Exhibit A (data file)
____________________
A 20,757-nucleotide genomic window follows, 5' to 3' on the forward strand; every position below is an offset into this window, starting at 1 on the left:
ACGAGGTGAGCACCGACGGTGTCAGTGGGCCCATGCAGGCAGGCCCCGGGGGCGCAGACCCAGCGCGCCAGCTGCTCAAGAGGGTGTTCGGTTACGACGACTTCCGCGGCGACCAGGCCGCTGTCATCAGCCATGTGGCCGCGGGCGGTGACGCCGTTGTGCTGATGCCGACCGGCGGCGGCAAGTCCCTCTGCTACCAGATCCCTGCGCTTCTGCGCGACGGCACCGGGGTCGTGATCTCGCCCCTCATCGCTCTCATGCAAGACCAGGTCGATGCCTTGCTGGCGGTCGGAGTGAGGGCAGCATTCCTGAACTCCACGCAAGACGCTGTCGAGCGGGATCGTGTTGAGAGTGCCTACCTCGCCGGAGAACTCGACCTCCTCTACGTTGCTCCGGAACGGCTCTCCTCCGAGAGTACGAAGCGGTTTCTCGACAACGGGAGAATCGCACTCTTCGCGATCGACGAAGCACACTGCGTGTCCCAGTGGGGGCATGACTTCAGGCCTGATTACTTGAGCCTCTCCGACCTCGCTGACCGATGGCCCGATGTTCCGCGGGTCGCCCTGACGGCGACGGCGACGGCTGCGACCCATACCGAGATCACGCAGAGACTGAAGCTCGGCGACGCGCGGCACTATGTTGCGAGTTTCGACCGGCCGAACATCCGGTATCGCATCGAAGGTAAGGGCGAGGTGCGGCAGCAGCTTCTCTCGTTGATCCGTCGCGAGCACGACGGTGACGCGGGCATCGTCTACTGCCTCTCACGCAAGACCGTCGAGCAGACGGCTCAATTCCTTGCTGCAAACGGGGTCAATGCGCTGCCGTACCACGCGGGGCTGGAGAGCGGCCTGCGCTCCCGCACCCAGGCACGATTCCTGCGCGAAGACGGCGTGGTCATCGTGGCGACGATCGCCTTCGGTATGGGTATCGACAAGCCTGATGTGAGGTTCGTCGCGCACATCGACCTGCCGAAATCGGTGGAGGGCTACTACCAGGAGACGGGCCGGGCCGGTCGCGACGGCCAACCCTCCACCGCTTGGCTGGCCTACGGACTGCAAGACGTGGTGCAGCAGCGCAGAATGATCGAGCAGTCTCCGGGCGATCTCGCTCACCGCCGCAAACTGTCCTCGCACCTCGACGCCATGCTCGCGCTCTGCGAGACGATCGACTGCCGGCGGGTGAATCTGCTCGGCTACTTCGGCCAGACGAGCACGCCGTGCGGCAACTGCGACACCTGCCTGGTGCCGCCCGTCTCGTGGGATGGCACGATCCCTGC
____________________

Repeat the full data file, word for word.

A 20,757-nucleotide genomic window follows, 5' to 3' on the forward strand; every position below is an offset into this window, starting at 1 on the left:
ACGAGGTGAGCACCGACGGTGTCAGTGGGCCCATGCAGGCAGGCCCCGGGGGCGCAGACCCAGCGCGCCAGCTGCTCAAGAGGGTGTTCGGTTACGACGACTTCCGCGGCGACCAGGCCGCTGTCATCAGCCATGTGGCCGCGGGCGGTGACGCCGTTGTGCTGATGCCGACCGGCGGCGGCAAGTCCCTCTGCTACCAGATCCCTGCGCTTCTGCGCGACGGCACCGGGGTCGTGATCTCGCCCCTCATCGCTCTCATGCAAGACCAGGTCGATGCCTTGCTGGCGGTCGGAGTGAGGGCAGCATTCCTGAACTCCACGCAAGACGCTGTCGAGCGGGATCGTGTTGAGAGTGCCTACCTCGCCGGAGAACTCGACCTCCTCTACGTTGCTCCGGAACGGCTCTCCTCCGAGAGTACGAAGCGGTTTCTCGACAACGGGAGAATCGCACTCTTCGCGATCGACGAAGCACACTGCGTGTCCCAGTGGGGGCATGACTTCAGGCCTGATTACTTGAGCCTCTCCGACCTCGCTGACCGATGGCCCGATGTTCCGCGGGTCGCCCTGACGGCGACGGCGACGGCTGCGACCCATACCGAGATCACGCAGAGACTGAAGCTCGGCGACGCGCGGCACTATGTTGCGAGTTTCGACCGGCCGAACATCCGGTATCGCATCGAAGGTAAGGGCGAGGTGCGGCAGCAGCTTCTCTCGTTGATCCGTCGCGAGCACGACGGTGACGCGGGCATCGTCTACTGCCTCTCACGCAAGACCGTCGAGCAGACGGCTCAATTCCTTGCTGCAAACGGGGTCAATGCGCTGCCGTACCACGCGGGGCTGGAGAGCGGCCTGCGCTCCCGCACCCAGGCACGATTCCTGCGCGAAGACGGCGTGGTCATCGTGGCGACGATCGCCTTCGGTATGGGTATCGACAAGCCTGATGTGAGGTTCGTCGCGCACATCGACCTGCCGAAATCGGTGGAGGGCTACTACCAGGAGACGGGCCGGGCCGGTCGCGACGGCCAACCCTCCACCGCTTGGCTGGCCTACGGACTGCAAGACGTGGTGCAGCAGCGCAGAATGATCGAGCAGTCTCCGGGCGATCTCGCTCACCGCCGCAAACTGTCCTCGCACCTCGACGCCATGCTCGCGCTCTGCGAGACGATCGACTGCCGGCGGGTGAATCTGCTCGGCTACTTCGGCCAGACGAGCACGCCGTGCGGCAACTGCGACACCTGCCTGGTGCCGCCCGTCTCGTGGGATGGCACGATCCCTGC